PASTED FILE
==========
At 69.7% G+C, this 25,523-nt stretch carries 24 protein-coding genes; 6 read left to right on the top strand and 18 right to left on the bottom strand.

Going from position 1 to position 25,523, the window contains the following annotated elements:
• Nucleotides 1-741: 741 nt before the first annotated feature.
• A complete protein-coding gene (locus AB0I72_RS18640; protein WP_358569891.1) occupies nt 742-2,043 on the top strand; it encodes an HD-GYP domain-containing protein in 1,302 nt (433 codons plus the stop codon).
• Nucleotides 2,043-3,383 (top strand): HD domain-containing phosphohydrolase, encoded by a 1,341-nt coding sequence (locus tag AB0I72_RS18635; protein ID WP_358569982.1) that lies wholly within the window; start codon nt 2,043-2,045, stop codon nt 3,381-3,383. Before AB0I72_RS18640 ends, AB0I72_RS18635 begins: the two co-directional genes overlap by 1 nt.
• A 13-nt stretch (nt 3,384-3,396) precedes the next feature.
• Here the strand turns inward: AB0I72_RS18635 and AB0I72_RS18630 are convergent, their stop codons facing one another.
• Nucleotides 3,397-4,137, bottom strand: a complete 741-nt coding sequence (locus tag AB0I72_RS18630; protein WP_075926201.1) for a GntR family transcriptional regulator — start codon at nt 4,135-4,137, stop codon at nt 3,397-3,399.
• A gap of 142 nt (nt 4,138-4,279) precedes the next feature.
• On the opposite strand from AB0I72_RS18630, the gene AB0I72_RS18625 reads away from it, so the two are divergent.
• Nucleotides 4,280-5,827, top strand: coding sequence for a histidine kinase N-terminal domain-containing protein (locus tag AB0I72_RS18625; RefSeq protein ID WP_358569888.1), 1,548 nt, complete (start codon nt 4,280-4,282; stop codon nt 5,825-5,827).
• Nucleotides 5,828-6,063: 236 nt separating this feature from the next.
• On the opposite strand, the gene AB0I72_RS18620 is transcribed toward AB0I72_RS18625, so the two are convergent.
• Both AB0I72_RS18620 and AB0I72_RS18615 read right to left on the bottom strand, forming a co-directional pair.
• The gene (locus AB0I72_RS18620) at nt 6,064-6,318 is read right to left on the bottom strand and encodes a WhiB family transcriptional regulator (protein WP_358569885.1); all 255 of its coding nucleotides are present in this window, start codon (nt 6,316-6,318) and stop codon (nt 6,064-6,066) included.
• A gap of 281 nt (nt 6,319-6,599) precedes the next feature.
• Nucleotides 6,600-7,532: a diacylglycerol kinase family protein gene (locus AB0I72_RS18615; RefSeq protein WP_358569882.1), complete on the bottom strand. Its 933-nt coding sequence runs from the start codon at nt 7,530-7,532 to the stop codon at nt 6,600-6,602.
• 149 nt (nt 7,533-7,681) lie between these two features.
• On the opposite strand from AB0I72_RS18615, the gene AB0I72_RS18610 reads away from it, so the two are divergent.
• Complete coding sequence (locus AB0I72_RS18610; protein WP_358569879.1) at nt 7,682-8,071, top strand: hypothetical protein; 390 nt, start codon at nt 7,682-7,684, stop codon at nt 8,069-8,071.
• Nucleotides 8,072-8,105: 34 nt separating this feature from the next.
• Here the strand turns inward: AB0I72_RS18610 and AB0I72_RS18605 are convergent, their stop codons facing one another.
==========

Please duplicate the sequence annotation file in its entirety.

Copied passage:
At 69.7% G+C, this 25,523-nt stretch carries 24 protein-coding genes; 6 read left to right on the top strand and 18 right to left on the bottom strand.

Going from position 1 to position 25,523, the window contains the following annotated elements:
• Nucleotides 1-741: 741 nt before the first annotated feature.
• A complete protein-coding gene (locus AB0I72_RS18640; protein WP_358569891.1) occupies nt 742-2,043 on the top strand; it encodes an HD-GYP domain-containing protein in 1,302 nt (433 codons plus the stop codon).
• Nucleotides 2,043-3,383 (top strand): HD domain-containing phosphohydrolase, encoded by a 1,341-nt coding sequence (locus tag AB0I72_RS18635; protein ID WP_358569982.1) that lies wholly within the window; start codon nt 2,043-2,045, stop codon nt 3,381-3,383. Before AB0I72_RS18640 ends, AB0I72_RS18635 begins: the two co-directional genes overlap by 1 nt.
• A 13-nt stretch (nt 3,384-3,396) precedes the next feature.
• Here the strand turns inward: AB0I72_RS18635 and AB0I72_RS18630 are convergent, their stop codons facing one another.
• Nucleotides 3,397-4,137, bottom strand: a complete 741-nt coding sequence (locus tag AB0I72_RS18630; protein WP_075926201.1) for a GntR family transcriptional regulator — start codon at nt 4,135-4,137, stop codon at nt 3,397-3,399.
• A gap of 142 nt (nt 4,138-4,279) precedes the next feature.
• On the opposite strand from AB0I72_RS18630, the gene AB0I72_RS18625 reads away from it, so the two are divergent.
• Nucleotides 4,280-5,827, top strand: coding sequence for a histidine kinase N-terminal domain-containing protein (locus tag AB0I72_RS18625; RefSeq protein ID WP_358569888.1), 1,548 nt, complete (start codon nt 4,280-4,282; stop codon nt 5,825-5,827).
• Nucleotides 5,828-6,063: 236 nt separating this feature from the next.
• On the opposite strand, the gene AB0I72_RS18620 is transcribed toward AB0I72_RS18625, so the two are convergent.
• Both AB0I72_RS18620 and AB0I72_RS18615 read right to left on the bottom strand, forming a co-directional pair.
• The gene (locus AB0I72_RS18620) at nt 6,064-6,318 is read right to left on the bottom strand and encodes a WhiB family transcriptional regulator (protein WP_358569885.1); all 255 of its coding nucleotides are present in this window, start codon (nt 6,316-6,318) and stop codon (nt 6,064-6,066) included.
• A gap of 281 nt (nt 6,319-6,599) precedes the next feature.
• Nucleotides 6,600-7,532: a diacylglycerol kinase family protein gene (locus AB0I72_RS18615; RefSeq protein WP_358569882.1), complete on the bottom strand. Its 933-nt coding sequence runs from the start codon at nt 7,530-7,532 to the stop codon at nt 6,600-6,602.
• 149 nt (nt 7,533-7,681) lie between these two features.
• On the opposite strand from AB0I72_RS18615, the gene AB0I72_RS18610 reads away from it, so the two are divergent.
• Complete coding sequence (locus AB0I72_RS18610; protein WP_358569879.1) at nt 7,682-8,071, top strand: hypothetical protein; 390 nt, start codon at nt 7,682-7,684, stop codon at nt 8,069-8,071.
• Nucleotides 8,072-8,105: 34 nt separating this feature from the next.
• Here the strand turns inward: AB0I72_RS18610 and AB0I72_RS18605 are convergent, their stop codons facing one another.